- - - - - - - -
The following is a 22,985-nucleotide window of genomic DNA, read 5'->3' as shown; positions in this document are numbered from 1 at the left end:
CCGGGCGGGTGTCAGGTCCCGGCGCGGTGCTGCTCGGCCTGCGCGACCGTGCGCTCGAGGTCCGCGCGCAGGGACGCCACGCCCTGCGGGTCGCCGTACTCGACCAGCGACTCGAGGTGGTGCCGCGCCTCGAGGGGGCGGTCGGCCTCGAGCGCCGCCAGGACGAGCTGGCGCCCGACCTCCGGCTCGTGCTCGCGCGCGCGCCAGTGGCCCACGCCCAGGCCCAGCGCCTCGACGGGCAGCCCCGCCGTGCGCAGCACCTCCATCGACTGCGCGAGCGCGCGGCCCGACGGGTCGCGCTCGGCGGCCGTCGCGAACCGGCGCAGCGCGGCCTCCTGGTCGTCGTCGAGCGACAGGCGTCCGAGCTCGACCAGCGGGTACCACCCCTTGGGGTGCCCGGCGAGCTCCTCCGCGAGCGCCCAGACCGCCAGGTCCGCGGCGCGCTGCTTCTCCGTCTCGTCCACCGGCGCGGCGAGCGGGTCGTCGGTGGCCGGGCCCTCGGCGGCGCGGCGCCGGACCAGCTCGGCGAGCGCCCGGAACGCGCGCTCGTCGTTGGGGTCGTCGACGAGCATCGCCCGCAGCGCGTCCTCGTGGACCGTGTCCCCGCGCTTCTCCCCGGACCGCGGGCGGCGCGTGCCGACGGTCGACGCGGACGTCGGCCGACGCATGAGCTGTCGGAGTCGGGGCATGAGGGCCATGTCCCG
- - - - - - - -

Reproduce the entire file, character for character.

The following is a 22,985-nucleotide window of genomic DNA, read 5'->3' as shown; positions in this document are numbered from 1 at the left end:
CCGGGCGGGTGTCAGGTCCCGGCGCGGTGCTGCTCGGCCTGCGCGACCGTGCGCTCGAGGTCCGCGCGCAGGGACGCCACGCCCTGCGGGTCGCCGTACTCGACCAGCGACTCGAGGTGGTGCCGCGCCTCGAGGGGGCGGTCGGCCTCGAGCGCCGCCAGGACGAGCTGGCGCCCGACCTCCGGCTCGTGCTCGCGCGCGCGCCAGTGGCCCACGCCCAGGCCCAGCGCCTCGACGGGCAGCCCCGCCGTGCGCAGCACCTCCATCGACTGCGCGAGCGCGCGGCCCGACGGGTCGCGCTCGGCGGCCGTCGCGAACCGGCGCAGCGCGGCCTCCTGGTCGTCGTCGAGCGACAGGCGTCCGAGCTCGACCAGCGGGTACCACCCCTTGGGGTGCCCGGCGAGCTCCTCCGCGAGCGCCCAGACCGCCAGGTCCGCGGCGCGCTGCTTCTCCGTCTCGTCCACCGGCGCGGCGAGCGGGTCGTCGGTGGCCGGGCCCTCGGCGGCGCGGCGCCGGACCAGCTCGGCGAGCGCCCGGAACGCGCGCTCGTCGTTGGGGTCGTCGACGAGCATCGCCCGCAGCGCGTCCTCGTGGACCGTGTCCCCGCGCTTCTCCCCGGACCGCGGGCGGCGCGTGCCGACGGTCGACGCGGACGTCGGCCGACGCATGAGCTGTCGGAGTCGGGGCATGAGGGCCATGTCCCG